Thursday, October 24, 2013


King George III. wishing to manifest his regard for Ireland by assigning to that kingdom a National Order, was induced to institute, on the 5th February 1783, a Fraternity of Knights formed on the model of "The Garter" and named after the tutelar Saint, St. Patrick. His Majesty was further pleased to assign as insignia the emblems of the country to which the Order was to belong, and gave for "Motto" the words "Quis Separabit MDCCLXXIII," to inculcate that harmony and union which the Royal Founder was anxious to foster throughout his dominions. Thus orignated

The Knights of St. Patrick, a brilliant succession of distinguished men, selected from the most eminent, for birth, rank, or personal achievement, amongst the Irish Peers. At the present time, the Order consists of The Sovereign, the Grand Master, twenty-two Knights, and several Officers.

By the original statutes, George III. his heirs and successors, Kings of Great Britain were declared to be the Sovereign, and the Lord Lieutenant General and General Governor of Ireland, Grand Master.

At first, the number of Knights was limited to fifteen, but in the reign of William IV. it was increased to twentytwo. Every person of or above the rank of a Knight is eligible to be admitted, but up to this time, none but Peers have been elected.

The Officers of the Order are The Prelate (the Archbishop of Armagh); The Chancellor (the Archbishop of
Dubhn); The Registrar (the Dean of St. Patrick's); The Secretary; The Genealogist; The Usher of the Black Rod; The Ulster King of Arms; Two Heralds and Four Pursuivants.

The Star consists of the Cross of St. Patrick gules, on a field argent, surmounted by a trefoil vert, charged with three imperial crowns within a circle of azure containing the motto "Quis Separabit", and the date "MDCCLXXXIII" in letters of gold, the whole encircled by four greater and two lesser rays of silver.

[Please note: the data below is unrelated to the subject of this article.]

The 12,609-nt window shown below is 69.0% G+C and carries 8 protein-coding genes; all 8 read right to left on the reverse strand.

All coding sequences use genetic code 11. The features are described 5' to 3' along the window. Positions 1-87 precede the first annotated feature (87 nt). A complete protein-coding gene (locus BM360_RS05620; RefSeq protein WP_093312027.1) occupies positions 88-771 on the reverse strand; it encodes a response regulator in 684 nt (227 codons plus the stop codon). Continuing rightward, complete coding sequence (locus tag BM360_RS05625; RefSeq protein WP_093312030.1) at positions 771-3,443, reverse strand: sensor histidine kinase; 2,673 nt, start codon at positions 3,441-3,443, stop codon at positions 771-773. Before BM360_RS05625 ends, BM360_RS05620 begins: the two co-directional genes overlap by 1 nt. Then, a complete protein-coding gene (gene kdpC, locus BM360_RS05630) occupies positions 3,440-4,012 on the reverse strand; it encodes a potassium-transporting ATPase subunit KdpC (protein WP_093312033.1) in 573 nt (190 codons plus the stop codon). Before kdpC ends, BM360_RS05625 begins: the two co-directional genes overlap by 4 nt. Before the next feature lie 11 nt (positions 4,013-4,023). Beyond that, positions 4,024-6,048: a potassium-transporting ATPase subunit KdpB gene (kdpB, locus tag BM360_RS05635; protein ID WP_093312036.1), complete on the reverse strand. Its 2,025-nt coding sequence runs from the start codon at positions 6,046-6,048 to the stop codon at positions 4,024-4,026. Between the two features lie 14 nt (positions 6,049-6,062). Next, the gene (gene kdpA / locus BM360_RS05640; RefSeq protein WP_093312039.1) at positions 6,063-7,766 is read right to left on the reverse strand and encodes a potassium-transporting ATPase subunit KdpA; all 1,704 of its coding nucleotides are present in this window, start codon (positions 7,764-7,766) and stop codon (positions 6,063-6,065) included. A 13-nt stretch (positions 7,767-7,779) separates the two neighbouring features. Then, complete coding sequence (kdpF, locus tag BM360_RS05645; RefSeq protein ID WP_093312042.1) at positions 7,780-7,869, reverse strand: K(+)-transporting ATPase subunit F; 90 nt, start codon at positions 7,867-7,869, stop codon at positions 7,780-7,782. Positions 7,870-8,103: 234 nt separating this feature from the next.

The Badge is of gold, of an oval form, surrounded with a wreath of Shamrock, within which is a circle of sky blue enamel containing the Motto, encircling on a field argent the Cross of St. Patrick gu. charged with a trefoil vert, having on each of its leaves an Imperial Crown or ; in some of the present Badges, however, the field is left open or pierced. The Badge is suspended to the Collar from the neck, but, when the Collar is not used, it is attached to the ribbon and hangs on the left side. 

The Collar is of gold, composed of roses and of Harps alternate, tied together with a knot of gold, the roses being enamelled alternately, white leaves within red, and red leaves within white, and in the centre an Imperial Crown, surmounting a harp of gold, from which the Badge hangs. The Collar is worn on all great and solemn feasts, and especially on St. Patrick's Day, the 17th of March. The Ribbon, four inches wide, is light blue, and is worn over the right shoulder. The Mantle is made of rich sky-blue tabinet, lined with white silk, and has on the right shoulder a hood of blue tabinet also lined with white silk. It is fastened by a cordon of blue silk and gold, having a pair of tassels of the sanae materials.

On the left side is placed the Star of the Order. For many years, despite of the injunction of the original statutes that the Knights of St. Patrick should be robed in mantles of Irish manufacture, the dress was invariably made of French satin, but His Excellency, Lord Carlisle, who has always been desirous of promoting Irish industry, restored the original ordinance, and Irish tabinet is now the texture used.

Source : the book of orders of knighthood and decorations of honour of all nations, sir Bernard BURKE, 1858

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